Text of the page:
Drinking tea is central to integral to tradition and ceremonies across the world. Here on the continent, there exists a long history of tea production and brewing; from Malawi to Kenya and Morroco plus Ethiopia, to name a few, as well as South Africa, famous for growing rooibos tea.
Preparation varies widely from country to country but in principle, the act of waiting for tea leaves to brew is associated with deliberate slowness and offers respite from the chaos of modern life, especially where dominant coffee culture seems to fuel the unrelenting rat-race.
From an alley in Morroco to the Khan al-Khalili Souk in Cairo to the corner of Commissioner and Albrecht Street in Maboneng, Joburg here’s a list of incredible tea houses to visit across Africa that offer fragrant, artisanal tea blends.
City: Cape Town
KAPA Tée’ want you to join the “teavolution” and be part of a slower tea-drinking culture in a city that loves coffee. Their quaint store and tea room opened in July in Church Street, Cape Town, and is decked out in indigo blue with shelves displaying a mix of organic pure teas and blends.
If you’re a caffeine fiend you can replace your daily fix with Lapsang Souchong, a black tea with a high percentage of caffeine from China, known for its smoky flavour. Otherwise, try something sweeter and fruitier such as their Blushing Strawberry tea. More info.
Tea Baa says it serves “teas that make you stop to appreciate the moment and food that forces you to do a dance ‘cos it’s that good”. Located in Accra, they’re Ghana’s first tea bar with a menu of alcoholic and non-alcoholic tea in “hipster-friendly” jars. Their weekend gatherings with DJs on the decks makes it tempting to swap your Earl Grey for a Pina Colada tea. More info.
Founded by Swaady Martin in 2012 and located in Maboneng, Johannesburg, the Yswara flagship tea room sells a large selection of ethically sourced teas. “Our single estate, orthodox teas are grown in the verdant fields of the finest African tea estates, whether it be the rolling hills of Rwanda’s Rukeri Estate or the misty peaks of Malawi’s Shire Highlands. Each of these rare leaves is handpicked and sun-dried, processed on their individual farms using only natural methods,” says the brand.
Yswara offers over 20 teas, all unique creations blended by Swaady, such as the Queen Nandi with tropical infusions of coconut and mango or the Askia of Songhai that combines ginger notes with pineapple and sunflower blossoms. No doubt, if your a tea aficionado, you’ll return more than once to taste their aromatic blends. More info.
240 years ago a man named El Fishawi served coffee to his friends in the heart of the Khan al-Khalili Souk in Cairo and the El-Fishawi cafe was born. Viewed as an Egyptian cultural institution, the cafe has served tea and coffee to poets, writers and artists over two centuries. In fact, it’s believed that 1988 Nobel laureate Naguib Mahfouz wrote parts of his Cairo Trilogy in a room at the back of the cafe.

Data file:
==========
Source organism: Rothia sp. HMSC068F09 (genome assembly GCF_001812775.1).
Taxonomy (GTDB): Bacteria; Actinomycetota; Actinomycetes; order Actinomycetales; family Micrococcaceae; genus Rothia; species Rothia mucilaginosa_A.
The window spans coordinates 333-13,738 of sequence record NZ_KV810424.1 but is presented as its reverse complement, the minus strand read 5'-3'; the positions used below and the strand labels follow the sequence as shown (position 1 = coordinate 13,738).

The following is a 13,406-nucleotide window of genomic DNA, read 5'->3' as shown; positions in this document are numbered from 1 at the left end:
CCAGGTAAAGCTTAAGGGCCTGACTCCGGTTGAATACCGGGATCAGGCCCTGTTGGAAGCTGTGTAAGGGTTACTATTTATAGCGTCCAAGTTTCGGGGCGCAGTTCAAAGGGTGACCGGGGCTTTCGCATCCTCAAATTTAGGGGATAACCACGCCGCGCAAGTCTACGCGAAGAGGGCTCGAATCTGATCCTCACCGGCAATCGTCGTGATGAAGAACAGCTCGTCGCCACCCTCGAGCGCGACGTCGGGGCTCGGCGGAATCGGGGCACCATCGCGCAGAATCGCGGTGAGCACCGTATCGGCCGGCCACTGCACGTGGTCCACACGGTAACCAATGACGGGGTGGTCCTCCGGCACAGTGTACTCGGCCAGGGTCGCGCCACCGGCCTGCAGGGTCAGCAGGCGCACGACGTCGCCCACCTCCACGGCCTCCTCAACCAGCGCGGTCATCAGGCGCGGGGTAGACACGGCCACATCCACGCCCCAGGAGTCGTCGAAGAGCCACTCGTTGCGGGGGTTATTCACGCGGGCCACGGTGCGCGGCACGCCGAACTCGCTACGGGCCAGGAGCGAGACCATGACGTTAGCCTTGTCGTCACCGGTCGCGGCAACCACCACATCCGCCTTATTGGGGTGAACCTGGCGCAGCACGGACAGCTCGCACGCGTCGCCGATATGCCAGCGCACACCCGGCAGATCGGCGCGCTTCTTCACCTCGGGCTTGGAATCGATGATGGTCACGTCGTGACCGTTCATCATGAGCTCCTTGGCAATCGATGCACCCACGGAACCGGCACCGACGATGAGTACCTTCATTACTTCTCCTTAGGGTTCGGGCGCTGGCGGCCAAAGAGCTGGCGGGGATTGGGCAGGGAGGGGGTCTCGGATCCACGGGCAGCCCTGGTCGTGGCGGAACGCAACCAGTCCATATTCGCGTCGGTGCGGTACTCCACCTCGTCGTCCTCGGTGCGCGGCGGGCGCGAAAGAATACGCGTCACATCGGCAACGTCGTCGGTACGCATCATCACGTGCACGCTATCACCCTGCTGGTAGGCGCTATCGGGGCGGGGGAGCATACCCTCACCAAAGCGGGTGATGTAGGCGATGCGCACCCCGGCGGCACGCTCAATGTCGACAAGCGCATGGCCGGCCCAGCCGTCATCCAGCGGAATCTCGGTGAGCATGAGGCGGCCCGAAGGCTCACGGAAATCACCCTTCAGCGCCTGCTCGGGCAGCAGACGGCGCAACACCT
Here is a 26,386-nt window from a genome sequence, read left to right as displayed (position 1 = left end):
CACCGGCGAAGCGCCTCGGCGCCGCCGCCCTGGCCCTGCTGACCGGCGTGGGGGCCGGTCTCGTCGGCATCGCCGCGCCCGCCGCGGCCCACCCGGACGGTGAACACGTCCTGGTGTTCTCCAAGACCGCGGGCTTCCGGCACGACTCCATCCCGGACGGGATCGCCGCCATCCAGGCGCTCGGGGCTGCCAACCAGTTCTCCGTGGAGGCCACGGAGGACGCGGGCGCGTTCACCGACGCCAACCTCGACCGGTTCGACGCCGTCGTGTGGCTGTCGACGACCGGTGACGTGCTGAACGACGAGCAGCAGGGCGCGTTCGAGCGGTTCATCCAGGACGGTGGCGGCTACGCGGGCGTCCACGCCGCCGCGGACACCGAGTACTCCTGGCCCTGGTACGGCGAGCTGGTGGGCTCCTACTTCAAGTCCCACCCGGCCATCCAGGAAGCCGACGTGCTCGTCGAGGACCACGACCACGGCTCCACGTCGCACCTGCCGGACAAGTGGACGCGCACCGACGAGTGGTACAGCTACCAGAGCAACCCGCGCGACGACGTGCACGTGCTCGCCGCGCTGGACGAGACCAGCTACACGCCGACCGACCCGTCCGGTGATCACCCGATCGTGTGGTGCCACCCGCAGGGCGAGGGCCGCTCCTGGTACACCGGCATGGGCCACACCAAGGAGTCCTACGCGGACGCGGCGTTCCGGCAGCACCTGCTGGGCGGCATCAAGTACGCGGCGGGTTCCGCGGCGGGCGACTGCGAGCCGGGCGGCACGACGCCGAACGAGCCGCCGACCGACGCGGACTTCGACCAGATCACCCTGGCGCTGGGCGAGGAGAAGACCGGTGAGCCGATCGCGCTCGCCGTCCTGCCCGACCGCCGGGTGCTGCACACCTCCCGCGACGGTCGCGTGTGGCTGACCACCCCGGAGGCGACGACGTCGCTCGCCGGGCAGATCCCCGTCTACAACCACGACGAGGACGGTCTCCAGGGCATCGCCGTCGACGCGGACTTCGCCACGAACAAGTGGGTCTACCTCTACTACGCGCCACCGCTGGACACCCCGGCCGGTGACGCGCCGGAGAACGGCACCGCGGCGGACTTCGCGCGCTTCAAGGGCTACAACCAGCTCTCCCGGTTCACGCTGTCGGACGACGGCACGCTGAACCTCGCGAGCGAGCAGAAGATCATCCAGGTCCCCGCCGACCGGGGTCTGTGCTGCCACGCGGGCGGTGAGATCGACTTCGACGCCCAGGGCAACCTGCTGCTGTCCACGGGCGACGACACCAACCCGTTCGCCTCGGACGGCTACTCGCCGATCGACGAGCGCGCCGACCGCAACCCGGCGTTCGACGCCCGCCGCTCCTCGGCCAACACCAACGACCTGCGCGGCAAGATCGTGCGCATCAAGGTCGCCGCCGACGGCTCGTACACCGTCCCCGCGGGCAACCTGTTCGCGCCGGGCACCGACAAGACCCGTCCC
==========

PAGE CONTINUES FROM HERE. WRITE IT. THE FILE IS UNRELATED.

It’s recommended visitors try their Yansoon tea, also known as aniseed tea, or their Karkaday tea, which is more commonly known as hibiscus tea. There’s also their mint tea, all of which is served in oriental tea glasses and old enamel tea pots, adhering to El-Fishawi’s long tea-drinking tradition. More info.
In an alleyway in Tangier, Morocco, you’ll find Cafe Baba, the famous tea house where Bob Marley and Mick Jagger once smoked hashish. Inside is an eclectic mix of blue walls, framed pictures and odd chairs. It’s not commercially orientated for tourists offering an authentic experience and amongst locals is favoured for its mint tea. Cafa Baba first opened its doors during World War II. To speak of their greatness, one just needs look at their calligraphy signage that reads, “Welcome to the Legendary CAFE BABA, The Best Cafe In The Medina, Founded in: 1943.” More info.
Taste by Rootz
This tranquil tea room and brewing bar is the first of its kind in Lusaka, Zambia. Guests can enjoy breakfast, lunch or high tea whilst over looking a large peaceful garden. Taste by Tootz supports local produce and has over 40 teas to taste including Moroccan Mint, Winter Almond, Rooibos Vanilla and Pomegranate Citrus. More info.
House of Spices
City: Zanzibar City
The two converted tea rooms at House of Spices in Zanzibar, as well as the three-storey house they reside in, once belonged to a family of spice merchants who exported spices to the Americas and Europe. The back end of this 18th-century abode was the drop-off point and production area, while the front of the house was used for day-to-day sales.
In addition, House of Spices has a restaurant, tapas and wine bar and spice gift shop, as well as accommodation. Before savouring their Mediterranean cuisine or drinking their spicy liquors at the bar, you should first try their famous lemongrass or house brewed cinnamon tea. More info.